Since friends ask me about this periodically, here’s a list in no particular order of smaller theaters (mostly nonprofits) that I frequent, with a few words about what they produce.
This list is incomplete and haphazard but will get better over time.
Aside: Why should you subscribe? Most theaters offer a season subscription that represents a modest discount over buying every show separately, and often comes with other perks like no-fee exchanges/cancellations or free wine/concessions at each show and so on. But there are 2 real reasons you should subscribe.
1. For yourself: Having a built-in incentive to see other shows than the ones you’ve heard of will make you a more sophisticated theatergoer and you’ll often be surprised by something you unexpectedly like that you wouldn’t otherwise have heard of.
2. For the theater: The cash infusion at the beginning of the
season from selling subscriptions is really important to small
nonprofits: they have a lot of expenses that have to be paid up front
for each production before a single dollar is earned from its ticket
sales, and your donations later in the season won’t come soon enough
to help. A good subscriber base means financial sustainability.
If you are choosing between subscribing or donating a comparable amount, subscribe; it’s good for you and the theater. Better yet, do both.
OK, here’s the current list.
In San Francisco
SF Playhouse, near Union Square. They punch a bit above their weight artistically, and they do a mix of plays and musicals, classics and newer stuff. Reliably good.
Custom Made Theatre Co. Edgy, darker material, almost all plays but once in a while they’ll do a musical. (Disclaimer: I’ve been involved in four musicals with them, three of which have been nominated for or have won local theater awards.) They lost their dedicated space during COVID so now they perform at the Phoenix and other small spaces downtown.
Landmark Musicals All musicals all the time; a mix of classics and new stuff. They now occupy Custom Made’s former intimate space (~90 seats) at 533 Sutter.
42nd Street Moon Performing a mix of new and classic musicals at the lovely Gateway Theater (formerly the Eureka) just behind Embarcadero Center at 215 Jackson. Generally strong artistic and production values. They used to do a lot of staged-concert versions of rarely-performed musicals, but they no longer follow this formula; whether for economic or other reasons, I don’t know.
ACT ACT performs in the beautiful Geary Theater, but honestly, I’ve found their programming and artistic choices to be a mixed bag. When they’re good they’re great, but it’s hit and miss, and the price is substantially higher than almost anything on this list. Their newer/edgier stuff performed at Strand (on mid-Market) tends to be somewhat more eclectic.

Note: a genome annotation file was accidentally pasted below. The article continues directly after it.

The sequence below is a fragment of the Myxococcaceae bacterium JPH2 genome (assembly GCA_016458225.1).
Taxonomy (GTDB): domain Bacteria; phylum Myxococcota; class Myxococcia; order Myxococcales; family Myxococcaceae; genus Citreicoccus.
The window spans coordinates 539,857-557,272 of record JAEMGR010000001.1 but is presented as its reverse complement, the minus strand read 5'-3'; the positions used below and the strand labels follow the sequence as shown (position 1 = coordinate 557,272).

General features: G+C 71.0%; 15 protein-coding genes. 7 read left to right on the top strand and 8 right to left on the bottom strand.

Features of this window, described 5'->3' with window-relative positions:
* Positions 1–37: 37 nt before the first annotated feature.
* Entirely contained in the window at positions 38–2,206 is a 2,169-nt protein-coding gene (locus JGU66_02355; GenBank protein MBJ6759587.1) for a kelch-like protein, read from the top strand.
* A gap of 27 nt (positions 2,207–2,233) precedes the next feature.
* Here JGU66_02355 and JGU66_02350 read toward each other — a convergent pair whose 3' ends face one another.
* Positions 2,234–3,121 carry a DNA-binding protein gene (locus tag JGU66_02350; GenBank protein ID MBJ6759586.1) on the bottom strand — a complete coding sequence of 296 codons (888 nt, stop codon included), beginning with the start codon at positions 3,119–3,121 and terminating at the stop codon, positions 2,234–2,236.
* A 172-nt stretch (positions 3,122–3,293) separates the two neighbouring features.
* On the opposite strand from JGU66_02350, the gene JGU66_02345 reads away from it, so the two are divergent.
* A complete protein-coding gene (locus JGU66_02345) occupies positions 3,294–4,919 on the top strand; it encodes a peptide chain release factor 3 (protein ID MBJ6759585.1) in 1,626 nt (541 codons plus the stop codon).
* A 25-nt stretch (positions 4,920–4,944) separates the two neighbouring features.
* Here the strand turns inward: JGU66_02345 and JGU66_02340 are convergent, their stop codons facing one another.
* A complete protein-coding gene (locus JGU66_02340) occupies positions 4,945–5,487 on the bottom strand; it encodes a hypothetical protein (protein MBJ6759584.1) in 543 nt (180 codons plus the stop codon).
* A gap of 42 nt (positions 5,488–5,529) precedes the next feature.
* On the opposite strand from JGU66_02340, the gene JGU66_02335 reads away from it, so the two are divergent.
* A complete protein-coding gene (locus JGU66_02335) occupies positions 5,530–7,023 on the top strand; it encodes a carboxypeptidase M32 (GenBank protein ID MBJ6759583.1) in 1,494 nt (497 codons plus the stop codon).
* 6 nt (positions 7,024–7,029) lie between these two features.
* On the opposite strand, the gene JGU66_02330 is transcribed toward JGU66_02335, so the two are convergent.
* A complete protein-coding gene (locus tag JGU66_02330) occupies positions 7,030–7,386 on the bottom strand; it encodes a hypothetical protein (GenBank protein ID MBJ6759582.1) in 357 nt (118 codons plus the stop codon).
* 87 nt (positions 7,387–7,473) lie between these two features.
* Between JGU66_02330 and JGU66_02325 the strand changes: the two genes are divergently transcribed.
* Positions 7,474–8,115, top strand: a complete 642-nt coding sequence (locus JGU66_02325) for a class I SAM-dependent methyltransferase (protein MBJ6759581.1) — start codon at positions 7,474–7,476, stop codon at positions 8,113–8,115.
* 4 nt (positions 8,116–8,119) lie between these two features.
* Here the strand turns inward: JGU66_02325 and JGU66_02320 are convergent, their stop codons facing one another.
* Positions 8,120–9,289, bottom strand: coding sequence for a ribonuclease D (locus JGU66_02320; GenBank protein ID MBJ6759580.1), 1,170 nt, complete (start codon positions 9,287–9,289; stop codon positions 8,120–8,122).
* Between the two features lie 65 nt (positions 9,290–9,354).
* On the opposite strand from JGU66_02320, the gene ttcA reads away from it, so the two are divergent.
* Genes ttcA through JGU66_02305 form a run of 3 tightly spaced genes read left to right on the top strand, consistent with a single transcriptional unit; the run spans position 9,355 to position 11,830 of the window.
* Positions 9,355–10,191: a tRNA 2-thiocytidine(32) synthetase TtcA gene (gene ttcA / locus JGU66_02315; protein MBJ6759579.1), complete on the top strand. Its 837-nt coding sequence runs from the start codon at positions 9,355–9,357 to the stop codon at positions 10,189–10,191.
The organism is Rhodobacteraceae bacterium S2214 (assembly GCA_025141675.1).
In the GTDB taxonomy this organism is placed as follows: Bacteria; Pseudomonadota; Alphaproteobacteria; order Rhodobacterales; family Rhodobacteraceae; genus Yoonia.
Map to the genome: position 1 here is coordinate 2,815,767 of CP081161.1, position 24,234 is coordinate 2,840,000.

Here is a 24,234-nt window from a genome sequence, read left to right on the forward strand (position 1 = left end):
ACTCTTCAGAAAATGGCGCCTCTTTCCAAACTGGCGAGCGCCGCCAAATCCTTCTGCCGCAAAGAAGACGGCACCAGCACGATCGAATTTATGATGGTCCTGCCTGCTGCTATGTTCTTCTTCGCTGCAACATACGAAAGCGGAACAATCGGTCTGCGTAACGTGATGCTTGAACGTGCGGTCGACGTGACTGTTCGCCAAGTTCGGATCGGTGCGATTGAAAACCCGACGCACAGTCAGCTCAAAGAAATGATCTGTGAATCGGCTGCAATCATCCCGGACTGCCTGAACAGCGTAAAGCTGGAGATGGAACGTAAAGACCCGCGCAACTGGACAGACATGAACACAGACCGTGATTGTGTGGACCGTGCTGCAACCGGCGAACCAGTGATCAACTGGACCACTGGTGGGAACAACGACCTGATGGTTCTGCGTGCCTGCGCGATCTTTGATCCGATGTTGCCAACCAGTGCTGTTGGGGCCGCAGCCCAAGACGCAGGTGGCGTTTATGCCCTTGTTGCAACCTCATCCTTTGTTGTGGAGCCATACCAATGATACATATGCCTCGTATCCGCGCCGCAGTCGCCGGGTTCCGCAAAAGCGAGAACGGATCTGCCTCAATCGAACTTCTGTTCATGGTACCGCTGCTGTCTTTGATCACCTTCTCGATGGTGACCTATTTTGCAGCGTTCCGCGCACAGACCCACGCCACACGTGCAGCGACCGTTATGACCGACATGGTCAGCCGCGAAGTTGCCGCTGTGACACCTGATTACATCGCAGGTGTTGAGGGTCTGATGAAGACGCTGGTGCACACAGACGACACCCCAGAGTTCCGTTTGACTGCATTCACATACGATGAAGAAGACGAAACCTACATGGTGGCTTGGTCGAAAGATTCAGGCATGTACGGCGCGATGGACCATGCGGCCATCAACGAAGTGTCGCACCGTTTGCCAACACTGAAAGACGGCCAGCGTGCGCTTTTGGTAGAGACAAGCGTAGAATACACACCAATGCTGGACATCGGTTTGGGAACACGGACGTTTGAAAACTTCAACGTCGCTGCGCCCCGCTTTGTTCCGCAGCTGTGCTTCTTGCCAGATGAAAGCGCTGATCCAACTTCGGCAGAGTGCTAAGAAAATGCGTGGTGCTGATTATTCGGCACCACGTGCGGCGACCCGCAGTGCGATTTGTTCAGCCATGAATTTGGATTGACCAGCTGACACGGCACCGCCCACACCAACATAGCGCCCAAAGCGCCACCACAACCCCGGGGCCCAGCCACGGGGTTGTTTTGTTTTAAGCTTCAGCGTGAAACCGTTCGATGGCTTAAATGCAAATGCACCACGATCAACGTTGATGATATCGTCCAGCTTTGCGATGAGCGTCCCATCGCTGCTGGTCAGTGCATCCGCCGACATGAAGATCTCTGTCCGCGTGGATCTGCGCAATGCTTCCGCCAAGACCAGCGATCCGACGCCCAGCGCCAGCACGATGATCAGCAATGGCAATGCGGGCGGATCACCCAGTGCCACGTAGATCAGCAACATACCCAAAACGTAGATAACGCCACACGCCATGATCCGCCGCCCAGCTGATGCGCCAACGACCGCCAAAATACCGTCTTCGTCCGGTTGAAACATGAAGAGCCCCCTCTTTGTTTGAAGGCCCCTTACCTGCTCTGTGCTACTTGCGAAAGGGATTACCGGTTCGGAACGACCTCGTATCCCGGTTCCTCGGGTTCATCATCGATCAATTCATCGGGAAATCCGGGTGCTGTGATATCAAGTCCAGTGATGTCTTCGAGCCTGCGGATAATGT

New Conservatory Theater Center does a mix of material that in some way usually addresses themes of LGBTQ or otherwise marginalized people. Their perennial production of Avenue Q is a ton of fun.
The Marsh on Valencia Street in the Mission is famous for one-man shows (former city supervisor Tom Ammiano has performed there, as has Brian Copeland) in an intimate venue.
Awesome Theatre Young, edgy, weird, funny, creepy. I more or less love everything they do. They do theater old school on a shoestring and are super imaginative. They usually (but not always) perform at Pianofight, one of my favorite intimate venues in the city. For a ridiculously low $10/month you can have unlimited access to everything they do; they’ve also produced films, short videos, a “Your New Favorite Musical” contest where audiences vote on which musicals they’d like to see developed based on hearing a song and a scene, and so on. This group has great energy and while the material can be hit and miss, you can’t go wrong with the huge amount of heart and enthusiasm… Ars gratia artis at its modern best.
In the East Bay
Altarena Playhouse, started in 1938 in Alameda. An intimate house of 100-140 seats (depending on whether they perform in thrust or in the round–one of the few remaining stages in the Bay Area that cna do so) means every seat is a good seat. Each season is a mix of classic and modern plays, and smaller/boutique plus larger/marquee musicals. Disclaimer: I’ve done a bunch of shows there and love working in that space.
Berkeley Rep – you should just subscribe, otherwise you’ll end up flying to New York and paying double to see a show that was birthed at Rep. American Idiot, Latin History for Morons, Paradise Square (up for various Tonys in 2022), all started here. It’ll be good, just go. Half a block from the Berkeley BART station.
Contra Costa Civic Theatre, El Cerrito. A ~200 seat house doing a mix of plays and musicals; the same “come see a show with your friends and neighbors” ambience as Altarena Playhouse. Disclaimer: I’ve worked there on a couple of shows. And I will again.
On the Peninsula
It’s too far for me to go, except for TheatreWorks, which performs in both the Mountain View Performing Arts Center and the smaller Lucie Stern Theater in Palo Alto. Their work is consistently strong, especially musicals. I’ve seen excellent productions there (as good or better than Broadway) of Ragtime, Into the Woods, Pacific Overtures, and many others.